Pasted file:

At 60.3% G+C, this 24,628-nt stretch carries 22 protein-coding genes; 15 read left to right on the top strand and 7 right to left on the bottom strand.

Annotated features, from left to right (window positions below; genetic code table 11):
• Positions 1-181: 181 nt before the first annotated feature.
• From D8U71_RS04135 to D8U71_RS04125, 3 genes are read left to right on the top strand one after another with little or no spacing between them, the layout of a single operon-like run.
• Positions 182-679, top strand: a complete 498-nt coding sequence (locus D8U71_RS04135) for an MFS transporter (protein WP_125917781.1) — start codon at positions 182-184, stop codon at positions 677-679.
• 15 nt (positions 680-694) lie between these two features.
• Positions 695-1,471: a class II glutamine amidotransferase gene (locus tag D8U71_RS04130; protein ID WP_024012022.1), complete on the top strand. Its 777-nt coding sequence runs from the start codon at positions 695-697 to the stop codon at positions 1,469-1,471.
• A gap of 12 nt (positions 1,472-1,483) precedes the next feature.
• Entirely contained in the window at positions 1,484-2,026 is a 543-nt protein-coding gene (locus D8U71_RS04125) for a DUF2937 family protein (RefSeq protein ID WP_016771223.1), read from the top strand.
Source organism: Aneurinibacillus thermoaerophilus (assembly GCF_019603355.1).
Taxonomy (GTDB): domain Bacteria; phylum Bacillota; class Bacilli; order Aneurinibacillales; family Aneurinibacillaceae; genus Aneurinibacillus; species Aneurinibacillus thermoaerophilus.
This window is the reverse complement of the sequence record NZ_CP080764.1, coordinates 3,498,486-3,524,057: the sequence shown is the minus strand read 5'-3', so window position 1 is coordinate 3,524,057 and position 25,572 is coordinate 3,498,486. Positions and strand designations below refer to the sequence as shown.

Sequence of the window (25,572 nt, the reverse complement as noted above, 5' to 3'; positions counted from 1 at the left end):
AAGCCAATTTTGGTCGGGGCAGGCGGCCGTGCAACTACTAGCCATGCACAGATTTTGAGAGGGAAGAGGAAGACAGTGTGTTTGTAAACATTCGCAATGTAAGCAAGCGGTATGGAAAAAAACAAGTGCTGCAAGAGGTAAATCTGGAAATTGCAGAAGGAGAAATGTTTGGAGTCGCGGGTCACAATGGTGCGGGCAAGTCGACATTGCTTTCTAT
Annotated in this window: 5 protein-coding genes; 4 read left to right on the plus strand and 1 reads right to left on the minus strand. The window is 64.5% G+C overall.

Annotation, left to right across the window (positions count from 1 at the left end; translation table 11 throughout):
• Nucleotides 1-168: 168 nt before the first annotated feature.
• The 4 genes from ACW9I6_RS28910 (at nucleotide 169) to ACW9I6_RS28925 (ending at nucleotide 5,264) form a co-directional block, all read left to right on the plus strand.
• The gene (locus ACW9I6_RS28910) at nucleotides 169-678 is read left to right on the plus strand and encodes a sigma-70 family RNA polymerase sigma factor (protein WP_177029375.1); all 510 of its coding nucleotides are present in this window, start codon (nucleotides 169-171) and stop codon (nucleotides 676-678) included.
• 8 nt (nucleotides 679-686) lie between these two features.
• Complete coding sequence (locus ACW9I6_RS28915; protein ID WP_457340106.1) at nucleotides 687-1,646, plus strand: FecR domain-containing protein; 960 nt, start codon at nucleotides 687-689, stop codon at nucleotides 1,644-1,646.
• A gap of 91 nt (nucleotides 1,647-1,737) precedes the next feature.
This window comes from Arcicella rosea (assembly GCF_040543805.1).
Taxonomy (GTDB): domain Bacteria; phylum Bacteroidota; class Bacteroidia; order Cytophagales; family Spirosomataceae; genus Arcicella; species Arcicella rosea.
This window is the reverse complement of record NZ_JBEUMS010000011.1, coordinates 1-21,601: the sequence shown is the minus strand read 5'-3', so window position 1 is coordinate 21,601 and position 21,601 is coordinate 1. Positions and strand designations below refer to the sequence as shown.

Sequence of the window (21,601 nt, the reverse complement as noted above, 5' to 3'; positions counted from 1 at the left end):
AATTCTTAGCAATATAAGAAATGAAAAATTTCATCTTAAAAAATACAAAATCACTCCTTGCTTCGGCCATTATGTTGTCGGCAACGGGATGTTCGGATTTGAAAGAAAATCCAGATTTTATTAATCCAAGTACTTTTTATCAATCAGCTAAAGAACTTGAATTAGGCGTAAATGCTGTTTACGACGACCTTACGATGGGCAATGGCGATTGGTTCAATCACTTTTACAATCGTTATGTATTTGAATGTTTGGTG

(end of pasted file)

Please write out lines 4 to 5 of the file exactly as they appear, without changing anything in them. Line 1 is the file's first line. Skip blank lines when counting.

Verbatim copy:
• From D8U71_RS04135 to D8U71_RS04125, 3 genes are read left to right on the top strand one after another with little or no spacing between them, the layout of a single operon-like run.
• Positions 182-679, top strand: a complete 498-nt coding sequence (locus D8U71_RS04135) for an MFS transporter (protein WP_125917781.1) — start codon at positions 182-184, stop codon at positions 677-679.